- Associated Press - Sunday, January 3, 2016

MINOT AIR FORCE BASE, N.D. (AP) - Capt. Christin Mastracchio learned she had been accepted into test pilot school when her squadron commander at Minot Air Force Base announced it during a gathering with members of her squadron shortly before Thanksgiving.

“I did the interview in September and we found out right before Thanksgiving the results of the test pilot school board,” said Christin, a B-52 aircraft commander at Minot AFB.

“My commander (Lt. Col. Jeremy Holmes of the 69th Bomb Squadron) just made it so wonderful for me,” she said. During the gathering, Christin said, Holmes told the group that “Sparta,” her call sign, would be leaving because she is going to test pilot school.

“He had just found out that hour before roll call,” she said. “I just was floored, I really was so surprised to find out that way and in front of everyone. It was just really special and all my buddies congratulating me,” she told the Minot Daily News (https://bit.ly/1YLPq0h ).

U.S. Air Force Test Pilot School at Edwards AFB, California, is where the Air Force’s top pilots, navigators and engineers learn how to conduct flight tests and generate the data needed to carry out test missions.

Test pilot school is another step closer for Christin to fulfilling her dream to become an astronaut.

“When I was just 3 years old I had a tricycle that was shaped like a space shuttle and I had a Cabbage Patch astronaut baby,” she said.

Growing up in Houston, home of the NASA Johnson Space Center, Christin said she was inspired by the space program.

“Seeing everyone’s parents work for NASA, it just seemed like something you could go for and try to do,” she said. “I must have gone to see the moon rocks at Johnson Space Center at least a hundred times.”

Christin’s father, Terry Hart, worked in the petrochemical business. Her mother, Cathleen, an architect, has her own architectural firm.

From kindergarten through fifth grade Christin and her family lived in Orange County, California, then moved back to Houston.

“We would go to Edwards Air Force Base and go to air shows,” she said. There she’d see B-2 Stealth bombers.

“I think my parents (now of San Antonio) did a great job exposing me to aviation,” she said.

She said her older brothers, Ryan, now a mechanized infantry officer in the Army, and her younger brother, Jonathan, now a stockbroker in Dallas, inspired her as well.

Her husband, David Mastracchio, a gathering system technician for WPX Energy in the North Dakota oil field, also is from Houston.

“The reason he moved to Houston as a little kid was so his dad (Rick Mastracchio) could become an astronaut,” Christin said.

Rick Mastracchio currently is a management astronaut. He has been on four missions. He flew on the space shuttle three times and also lived in space for six months on the International Space Station.

Christin’s husband also had a NASA job at one time.

“Before we got married he had the world’s coolest job. He was the scuba diver for NASA (in Houston) helping the astronauts practice their space walks underwater,” she said.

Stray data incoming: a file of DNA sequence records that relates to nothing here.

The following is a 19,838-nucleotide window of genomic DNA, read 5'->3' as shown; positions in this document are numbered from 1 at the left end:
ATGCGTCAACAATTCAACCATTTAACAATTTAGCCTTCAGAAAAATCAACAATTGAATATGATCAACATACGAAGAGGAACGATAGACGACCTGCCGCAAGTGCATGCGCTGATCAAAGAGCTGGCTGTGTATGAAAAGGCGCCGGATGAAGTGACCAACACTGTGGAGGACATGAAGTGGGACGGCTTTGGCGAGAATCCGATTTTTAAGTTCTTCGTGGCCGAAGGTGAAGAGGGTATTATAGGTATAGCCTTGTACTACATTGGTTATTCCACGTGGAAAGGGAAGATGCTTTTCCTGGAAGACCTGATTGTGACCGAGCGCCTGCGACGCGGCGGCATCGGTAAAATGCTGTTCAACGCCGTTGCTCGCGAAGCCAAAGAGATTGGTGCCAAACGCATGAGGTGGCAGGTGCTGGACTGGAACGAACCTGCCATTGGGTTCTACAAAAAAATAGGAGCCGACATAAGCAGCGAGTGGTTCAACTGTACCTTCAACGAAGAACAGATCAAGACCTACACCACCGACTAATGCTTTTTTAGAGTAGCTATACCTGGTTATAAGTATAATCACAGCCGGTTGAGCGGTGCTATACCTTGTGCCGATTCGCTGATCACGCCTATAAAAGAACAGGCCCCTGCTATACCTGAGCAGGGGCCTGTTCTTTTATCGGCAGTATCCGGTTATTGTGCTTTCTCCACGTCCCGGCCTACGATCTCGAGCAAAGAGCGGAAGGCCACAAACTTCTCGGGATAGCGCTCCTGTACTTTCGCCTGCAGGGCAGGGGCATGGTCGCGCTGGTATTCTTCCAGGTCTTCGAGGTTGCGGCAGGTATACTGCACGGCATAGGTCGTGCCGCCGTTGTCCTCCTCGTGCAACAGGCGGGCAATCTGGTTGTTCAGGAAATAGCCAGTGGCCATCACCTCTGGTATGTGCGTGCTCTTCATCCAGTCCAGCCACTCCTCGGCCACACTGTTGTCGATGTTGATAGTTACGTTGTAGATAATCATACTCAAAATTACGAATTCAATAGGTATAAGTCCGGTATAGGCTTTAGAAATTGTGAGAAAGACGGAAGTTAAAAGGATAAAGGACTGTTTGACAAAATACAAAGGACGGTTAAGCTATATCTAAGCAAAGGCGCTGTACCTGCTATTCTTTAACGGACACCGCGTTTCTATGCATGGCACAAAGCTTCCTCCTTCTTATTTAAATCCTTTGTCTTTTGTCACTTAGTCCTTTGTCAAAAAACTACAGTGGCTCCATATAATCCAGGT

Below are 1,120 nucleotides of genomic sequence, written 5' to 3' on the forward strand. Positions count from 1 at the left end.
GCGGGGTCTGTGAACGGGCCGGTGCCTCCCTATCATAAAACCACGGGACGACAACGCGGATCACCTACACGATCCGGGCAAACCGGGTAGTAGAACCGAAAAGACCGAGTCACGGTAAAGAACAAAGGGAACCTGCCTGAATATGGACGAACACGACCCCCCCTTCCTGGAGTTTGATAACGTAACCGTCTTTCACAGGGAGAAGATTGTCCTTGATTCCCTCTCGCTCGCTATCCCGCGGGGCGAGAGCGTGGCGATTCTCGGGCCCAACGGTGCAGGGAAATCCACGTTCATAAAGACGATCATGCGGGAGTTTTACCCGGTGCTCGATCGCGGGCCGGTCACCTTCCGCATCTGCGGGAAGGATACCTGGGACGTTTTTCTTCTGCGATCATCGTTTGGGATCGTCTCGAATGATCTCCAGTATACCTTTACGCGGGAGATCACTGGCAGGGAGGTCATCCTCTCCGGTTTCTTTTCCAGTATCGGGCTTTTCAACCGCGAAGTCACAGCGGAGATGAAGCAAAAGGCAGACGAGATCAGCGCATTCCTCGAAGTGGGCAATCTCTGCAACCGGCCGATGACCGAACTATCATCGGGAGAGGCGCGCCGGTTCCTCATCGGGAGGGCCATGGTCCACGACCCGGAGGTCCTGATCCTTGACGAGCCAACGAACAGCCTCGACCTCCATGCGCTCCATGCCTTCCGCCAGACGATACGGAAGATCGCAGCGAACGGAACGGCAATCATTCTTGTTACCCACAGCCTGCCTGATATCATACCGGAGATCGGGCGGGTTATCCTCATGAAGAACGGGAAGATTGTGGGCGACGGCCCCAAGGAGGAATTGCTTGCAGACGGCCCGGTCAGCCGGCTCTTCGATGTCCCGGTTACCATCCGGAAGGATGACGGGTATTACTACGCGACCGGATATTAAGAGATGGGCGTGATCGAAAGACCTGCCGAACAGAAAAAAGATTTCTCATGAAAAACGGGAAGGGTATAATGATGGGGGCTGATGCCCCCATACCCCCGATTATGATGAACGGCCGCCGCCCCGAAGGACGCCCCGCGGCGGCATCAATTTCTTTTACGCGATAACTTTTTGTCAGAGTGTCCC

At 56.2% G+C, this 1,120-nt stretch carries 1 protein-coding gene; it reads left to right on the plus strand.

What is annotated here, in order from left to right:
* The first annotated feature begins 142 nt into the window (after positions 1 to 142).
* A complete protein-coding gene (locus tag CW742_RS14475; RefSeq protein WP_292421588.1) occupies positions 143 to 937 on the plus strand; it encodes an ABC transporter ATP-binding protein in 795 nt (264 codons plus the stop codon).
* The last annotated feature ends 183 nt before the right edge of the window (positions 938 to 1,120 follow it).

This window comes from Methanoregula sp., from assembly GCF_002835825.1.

When it was time for Christin to go to college she wanted to major in astro-engineering and also be a college cheerleader

“The Air Force Academy was the only place that had it all,” she said.

She graduated from the U.S. Air Force Academy in Colorado Springs, Colorado in 2008.

After graduation she continued her training. “My very first job as a brand new lieutenant in the Air Force was to go to MIT for grad school,” she said.

The Air Force held her pilot’s slot while she was getting her master’s degree in aero/astro-engineering. From there she went to Sheppard AFB (Texas) for Euro-NATO Joint Jet Pilot Training, the world’s only multi-nationally manned and managed flying training program chartered to produce combat pilots for NATO.

Then she was assigned to the B-52 Stratofortress.

“My husband and I couldn’t believe it. We were just like ‘Oh my gosh. You’re going to fly that massive aircraft with eight engines,’” she said.

She learned to fly the B-52 at Barksdale AFB in Louisiana. Minot AFB is her first operational assignment. She arrived here in October 2012. She’s one of three women at the Minot base who are B-52 pilots.

“This entire time I’ve been building the credentials that the test pilots need,” she said.

She was one of about 27 pilots selected as finalist to go to Edwards AFB for a week.

“It was like a tryout where they wanted to see me fly three different aircrafts, some that I’d never flown before in my life,” she said. T

Returning to Minot AFB, Christin continued to fly the B-52 and wait for the results.

“It was so nerve-racking not knowing whether I got in or not because I’ve been working my whole life for this,” she said.

Christin will be at Minot AFB for about six more months. She will start test pilot school at Edwards AFB in the Mohave Desert July 5, 2016. The school lasts one year.

“After that my job in the Air Force will be as a test pilot for the Air Force. I hope to fly as a test pilot for the Air Force with the bomber we’ll be developing. Northrop Grumman will be doing the long-range strike bomber. I would like to help, I really would,” she said.

She also will be applying to NASA and also through the Air Force to be an astronaut.

“Right as I’m graduating from test pilot school in the summer of 2017 NASA will announce their astronaut candidates to go to NASA,” she said.


Information from: Minot Daily News, https://www.minotdailynews.com

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